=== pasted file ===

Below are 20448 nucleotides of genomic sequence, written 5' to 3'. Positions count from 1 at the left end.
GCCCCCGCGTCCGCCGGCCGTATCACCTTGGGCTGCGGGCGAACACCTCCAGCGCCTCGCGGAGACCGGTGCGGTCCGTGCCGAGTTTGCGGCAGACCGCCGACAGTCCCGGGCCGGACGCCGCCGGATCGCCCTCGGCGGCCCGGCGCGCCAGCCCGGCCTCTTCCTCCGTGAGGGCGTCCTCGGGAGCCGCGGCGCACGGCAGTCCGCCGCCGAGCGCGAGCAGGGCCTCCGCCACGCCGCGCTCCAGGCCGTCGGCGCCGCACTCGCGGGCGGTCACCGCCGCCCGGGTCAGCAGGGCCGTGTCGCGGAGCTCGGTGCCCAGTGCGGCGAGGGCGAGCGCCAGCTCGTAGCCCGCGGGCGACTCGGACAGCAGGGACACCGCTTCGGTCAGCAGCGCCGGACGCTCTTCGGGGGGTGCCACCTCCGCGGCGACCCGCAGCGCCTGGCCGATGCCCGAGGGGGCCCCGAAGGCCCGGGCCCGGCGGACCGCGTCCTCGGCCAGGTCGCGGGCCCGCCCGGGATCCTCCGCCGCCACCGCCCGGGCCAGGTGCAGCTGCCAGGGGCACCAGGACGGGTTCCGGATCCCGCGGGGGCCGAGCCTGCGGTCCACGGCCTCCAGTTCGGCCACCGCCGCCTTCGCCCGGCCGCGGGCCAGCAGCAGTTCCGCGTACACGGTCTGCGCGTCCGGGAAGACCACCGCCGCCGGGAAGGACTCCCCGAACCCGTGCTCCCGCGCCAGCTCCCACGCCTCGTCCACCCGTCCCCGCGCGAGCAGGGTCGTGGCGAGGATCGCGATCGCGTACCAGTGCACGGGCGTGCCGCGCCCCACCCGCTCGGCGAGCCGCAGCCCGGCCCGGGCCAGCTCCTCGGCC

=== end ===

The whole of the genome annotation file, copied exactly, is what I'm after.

Below are 20448 nucleotides of genomic sequence, written 5' to 3'. Positions count from 1 at the left end.
GCCCCCGCGTCCGCCGGCCGTATCACCTTGGGCTGCGGGCGAACACCTCCAGCGCCTCGCGGAGACCGGTGCGGTCCGTGCCGAGTTTGCGGCAGACCGCCGACAGTCCCGGGCCGGACGCCGCCGGATCGCCCTCGGCGGCCCGGCGCGCCAGCCCGGCCTCTTCCTCCGTGAGGGCGTCCTCGGGAGCCGCGGCGCACGGCAGTCCGCCGCCGAGCGCGAGCAGGGCCTCCGCCACGCCGCGCTCCAGGCCGTCGGCGCCGCACTCGCGGGCGGTCACCGCCGCCCGGGTCAGCAGGGCCGTGTCGCGGAGCTCGGTGCCCAGTGCGGCGAGGGCGAGCGCCAGCTCGTAGCCCGCGGGCGACTCGGACAGCAGGGACACCGCTTCGGTCAGCAGCGCCGGACGCTCTTCGGGGGGTGCCACCTCCGCGGCGACCCGCAGCGCCTGGCCGATGCCCGAGGGGGCCCCGAAGGCCCGGGCCCGGCGGACCGCGTCCTCGGCCAGGTCGCGGGCCCGCCCGGGATCCTCCGCCGCCACCGCCCGGGCCAGGTGCAGCTGCCAGGGGCACCAGGACGGGTTCCGGATCCCGCGGGGGCCGAGCCTGCGGTCCACGGCCTCCAGTTCGGCCACCGCCGCCTTCGCCCGGCCGCGGGCCAGCAGCAGTTCCGCGTACACGGTCTGCGCGTCCGGGAAGACCACCGCCGCCGGGAAGGACTCCCCGAACCCGTGCTCCCGCGCCAGCTCCCACGCCTCGTCCACCCGTCCCCGCGCGAGCAGGGTCGTGGCGAGGATCGCGATCGCGTACCAGTGCACGGGCGTGCCGCGCCCCACCCGCTCGGCGAGCCGCAGCCCGGCCCGGGCCAGCTCCTCGGCC